Just over 3 weeks ago I moved my wife from the aged care facility she has been residing for the last year. I was offered a room in the dementia wing of the aged care facility in the retirement village where I live. When my wife was assessed as needing residential aged care in October 2012 I asked that her name to added to the waiting list for a room in the facility. I had contemplated what I would do if and when an offer was made to us. She seemed very settled where she was and the nursing care was excellent. Sometimes the PCA care fell short of ideal, mainly due to the amount of work required of the two PCA’s caring for 20 residents , all of who had some measure of dementia. A tour of the new aged care facility quickly helped me to make up my mind to move her. The new home is called The Manor and consists of 4 houses, each with 15 suites. There are still two PCA’s to each house, and therefore they have more time with each resident in their care. The Manor also has a more homely atmosphere with 4 small lounges in addition to the large open plan lounge and dining area in the centre of the building.
The retirement village is owned and operated by a not for profit company and more information can be found by following this link: http://www.villagebaxter.com.au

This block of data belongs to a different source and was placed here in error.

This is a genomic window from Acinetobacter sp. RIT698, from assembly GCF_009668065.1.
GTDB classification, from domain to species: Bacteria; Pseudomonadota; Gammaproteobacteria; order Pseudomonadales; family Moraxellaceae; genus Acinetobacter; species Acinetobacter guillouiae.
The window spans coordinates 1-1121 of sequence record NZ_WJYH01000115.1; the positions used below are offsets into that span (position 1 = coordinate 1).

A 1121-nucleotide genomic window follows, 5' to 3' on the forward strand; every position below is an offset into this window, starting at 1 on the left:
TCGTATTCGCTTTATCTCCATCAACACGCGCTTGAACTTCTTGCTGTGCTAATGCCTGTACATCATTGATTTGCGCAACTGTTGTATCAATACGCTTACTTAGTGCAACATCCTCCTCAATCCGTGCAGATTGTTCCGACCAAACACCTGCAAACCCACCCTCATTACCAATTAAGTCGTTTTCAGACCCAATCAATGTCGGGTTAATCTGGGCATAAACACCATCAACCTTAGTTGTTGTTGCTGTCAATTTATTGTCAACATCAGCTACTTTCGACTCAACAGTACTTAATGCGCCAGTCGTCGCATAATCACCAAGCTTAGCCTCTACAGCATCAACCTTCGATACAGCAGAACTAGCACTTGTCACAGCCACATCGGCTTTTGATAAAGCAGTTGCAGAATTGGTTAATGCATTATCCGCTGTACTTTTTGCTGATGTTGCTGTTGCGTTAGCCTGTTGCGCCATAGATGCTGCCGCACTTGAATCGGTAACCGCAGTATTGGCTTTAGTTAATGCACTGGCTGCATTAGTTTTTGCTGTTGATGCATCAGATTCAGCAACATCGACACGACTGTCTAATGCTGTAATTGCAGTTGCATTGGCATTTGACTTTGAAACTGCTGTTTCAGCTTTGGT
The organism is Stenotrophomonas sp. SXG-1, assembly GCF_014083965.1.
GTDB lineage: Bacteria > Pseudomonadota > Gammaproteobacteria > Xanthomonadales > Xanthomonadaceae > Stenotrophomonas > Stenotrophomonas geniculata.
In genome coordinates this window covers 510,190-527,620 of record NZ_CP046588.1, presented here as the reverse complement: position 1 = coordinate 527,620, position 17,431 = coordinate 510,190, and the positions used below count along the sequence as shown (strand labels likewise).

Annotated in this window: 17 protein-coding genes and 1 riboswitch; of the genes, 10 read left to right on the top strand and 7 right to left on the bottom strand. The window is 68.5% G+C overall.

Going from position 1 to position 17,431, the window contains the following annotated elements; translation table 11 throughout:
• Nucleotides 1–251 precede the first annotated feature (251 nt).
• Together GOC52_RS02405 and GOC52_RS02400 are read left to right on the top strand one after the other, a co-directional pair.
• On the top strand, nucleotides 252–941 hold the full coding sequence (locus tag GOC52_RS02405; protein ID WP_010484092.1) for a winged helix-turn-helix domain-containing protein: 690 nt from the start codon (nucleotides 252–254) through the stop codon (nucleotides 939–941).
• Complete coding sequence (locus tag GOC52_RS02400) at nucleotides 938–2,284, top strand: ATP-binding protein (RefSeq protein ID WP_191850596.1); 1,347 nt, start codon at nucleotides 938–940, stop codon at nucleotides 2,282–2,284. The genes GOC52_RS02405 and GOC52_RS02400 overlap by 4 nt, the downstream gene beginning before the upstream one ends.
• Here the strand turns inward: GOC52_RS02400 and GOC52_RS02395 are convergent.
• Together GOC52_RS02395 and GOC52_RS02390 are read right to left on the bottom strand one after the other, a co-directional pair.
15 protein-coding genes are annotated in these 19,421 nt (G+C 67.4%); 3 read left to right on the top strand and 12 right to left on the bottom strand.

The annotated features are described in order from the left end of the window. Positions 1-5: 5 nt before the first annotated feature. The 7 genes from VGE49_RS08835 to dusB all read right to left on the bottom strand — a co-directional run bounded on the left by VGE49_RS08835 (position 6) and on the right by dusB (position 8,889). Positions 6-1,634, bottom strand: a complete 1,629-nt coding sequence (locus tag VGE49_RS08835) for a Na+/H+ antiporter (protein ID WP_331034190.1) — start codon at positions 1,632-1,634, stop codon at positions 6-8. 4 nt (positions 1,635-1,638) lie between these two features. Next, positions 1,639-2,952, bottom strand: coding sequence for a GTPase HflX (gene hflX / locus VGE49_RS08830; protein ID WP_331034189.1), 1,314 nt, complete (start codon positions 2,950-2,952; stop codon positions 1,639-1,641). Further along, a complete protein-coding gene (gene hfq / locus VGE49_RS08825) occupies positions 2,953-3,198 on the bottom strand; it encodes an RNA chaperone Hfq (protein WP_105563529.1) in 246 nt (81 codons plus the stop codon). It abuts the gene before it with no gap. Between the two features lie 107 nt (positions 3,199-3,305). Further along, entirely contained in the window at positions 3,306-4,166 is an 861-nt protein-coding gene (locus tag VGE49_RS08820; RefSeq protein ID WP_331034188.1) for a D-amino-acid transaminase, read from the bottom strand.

Following on from reading ‘Loving someone Who has Dementia’ by Pauline Ross I have also read ‘Love in the Land of Dementia’ by Deborah Shouse. This is also subtitled ‘Finding Hope in the Caregivers Journey’. This a record of a daughter’s journey caring for her mother, and experiencing the truth and depth of her father’s love for her mother. I read the e-book version available from Amazon Books.
Currently I am reading ‘While I Still Can’ by Rick Phelps and Joseph Leblanc, again available as an e-book from Amazon. This is the story of Rick Phelps who was diagnosed with younger onset dementia at the age of 57. Rick has also created a Facebook group called ‘Memory People’. This is a support and awareness group for people living with dementia, caregivers, advocates, family members and professionals seeking comfort, understanding, and receiving support and helpful information. To quote from the groups own description on Facebook, ‘We don’t talk about miracle cures or false hopes here. We share about the reality of dementia and memory impairment, and through support and education we find the ability to take another step each day in this journey’.
I hope that some of my readers here might something that helps in their caring/caregiver roles in these books.